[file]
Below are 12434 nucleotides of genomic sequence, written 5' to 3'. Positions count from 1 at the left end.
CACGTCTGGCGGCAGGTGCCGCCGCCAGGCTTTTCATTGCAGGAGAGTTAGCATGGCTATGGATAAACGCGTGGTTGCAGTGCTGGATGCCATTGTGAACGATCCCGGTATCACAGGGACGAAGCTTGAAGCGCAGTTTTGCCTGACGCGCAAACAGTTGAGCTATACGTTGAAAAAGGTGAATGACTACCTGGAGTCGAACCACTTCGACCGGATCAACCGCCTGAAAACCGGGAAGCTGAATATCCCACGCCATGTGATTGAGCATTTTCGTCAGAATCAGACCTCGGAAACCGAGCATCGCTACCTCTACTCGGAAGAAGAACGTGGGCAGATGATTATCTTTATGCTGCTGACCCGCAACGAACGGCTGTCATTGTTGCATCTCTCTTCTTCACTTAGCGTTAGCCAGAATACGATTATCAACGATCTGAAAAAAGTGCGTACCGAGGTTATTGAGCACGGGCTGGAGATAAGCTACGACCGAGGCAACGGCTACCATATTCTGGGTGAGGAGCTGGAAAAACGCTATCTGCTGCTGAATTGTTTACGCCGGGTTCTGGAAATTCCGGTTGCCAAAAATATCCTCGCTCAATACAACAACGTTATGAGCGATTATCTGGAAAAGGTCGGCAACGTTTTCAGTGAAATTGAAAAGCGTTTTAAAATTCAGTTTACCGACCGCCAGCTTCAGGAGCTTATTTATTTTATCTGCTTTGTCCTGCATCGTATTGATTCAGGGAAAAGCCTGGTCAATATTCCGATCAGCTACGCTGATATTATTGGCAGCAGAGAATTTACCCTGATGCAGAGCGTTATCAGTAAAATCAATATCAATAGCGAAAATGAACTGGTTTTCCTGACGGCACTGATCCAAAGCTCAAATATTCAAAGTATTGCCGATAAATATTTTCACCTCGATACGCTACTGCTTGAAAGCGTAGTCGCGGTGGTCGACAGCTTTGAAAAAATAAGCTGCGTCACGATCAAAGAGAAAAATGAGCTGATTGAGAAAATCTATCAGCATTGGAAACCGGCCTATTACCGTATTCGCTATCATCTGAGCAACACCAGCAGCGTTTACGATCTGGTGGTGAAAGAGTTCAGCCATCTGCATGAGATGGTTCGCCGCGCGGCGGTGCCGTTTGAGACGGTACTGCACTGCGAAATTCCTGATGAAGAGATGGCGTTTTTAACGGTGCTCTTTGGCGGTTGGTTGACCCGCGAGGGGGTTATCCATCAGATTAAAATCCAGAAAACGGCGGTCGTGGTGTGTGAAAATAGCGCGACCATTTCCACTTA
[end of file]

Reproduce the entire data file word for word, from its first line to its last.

Below are 12434 nucleotides of genomic sequence, written 5' to 3'. Positions count from 1 at the left end.
CACGTCTGGCGGCAGGTGCCGCCGCCAGGCTTTTCATTGCAGGAGAGTTAGCATGGCTATGGATAAACGCGTGGTTGCAGTGCTGGATGCCATTGTGAACGATCCCGGTATCACAGGGACGAAGCTTGAAGCGCAGTTTTGCCTGACGCGCAAACAGTTGAGCTATACGTTGAAAAAGGTGAATGACTACCTGGAGTCGAACCACTTCGACCGGATCAACCGCCTGAAAACCGGGAAGCTGAATATCCCACGCCATGTGATTGAGCATTTTCGTCAGAATCAGACCTCGGAAACCGAGCATCGCTACCTCTACTCGGAAGAAGAACGTGGGCAGATGATTATCTTTATGCTGCTGACCCGCAACGAACGGCTGTCATTGTTGCATCTCTCTTCTTCACTTAGCGTTAGCCAGAATACGATTATCAACGATCTGAAAAAAGTGCGTACCGAGGTTATTGAGCACGGGCTGGAGATAAGCTACGACCGAGGCAACGGCTACCATATTCTGGGTGAGGAGCTGGAAAAACGCTATCTGCTGCTGAATTGTTTACGCCGGGTTCTGGAAATTCCGGTTGCCAAAAATATCCTCGCTCAATACAACAACGTTATGAGCGATTATCTGGAAAAGGTCGGCAACGTTTTCAGTGAAATTGAAAAGCGTTTTAAAATTCAGTTTACCGACCGCCAGCTTCAGGAGCTTATTTATTTTATCTGCTTTGTCCTGCATCGTATTGATTCAGGGAAAAGCCTGGTCAATATTCCGATCAGCTACGCTGATATTATTGGCAGCAGAGAATTTACCCTGATGCAGAGCGTTATCAGTAAAATCAATATCAATAGCGAAAATGAACTGGTTTTCCTGACGGCACTGATCCAAAGCTCAAATATTCAAAGTATTGCCGATAAATATTTTCACCTCGATACGCTACTGCTTGAAAGCGTAGTCGCGGTGGTCGACAGCTTTGAAAAAATAAGCTGCGTCACGATCAAAGAGAAAAATGAGCTGATTGAGAAAATCTATCAGCATTGGAAACCGGCCTATTACCGTATTCGCTATCATCTGAGCAACACCAGCAGCGTTTACGATCTGGTGGTGAAAGAGTTCAGCCATCTGCATGAGATGGTTCGCCGCGCGGCGGTGCCGTTTGAGACGGTACTGCACTGCGAAATTCCTGATGAAGAGATGGCGTTTTTAACGGTGCTCTTTGGCGGTTGGTTGACCCGCGAGGGGGTTATCCATCAGATTAAAATCCAGAAAACGGCGGTCGTGGTGTGTGAAAATAGCGCGACCATTTCCACTTA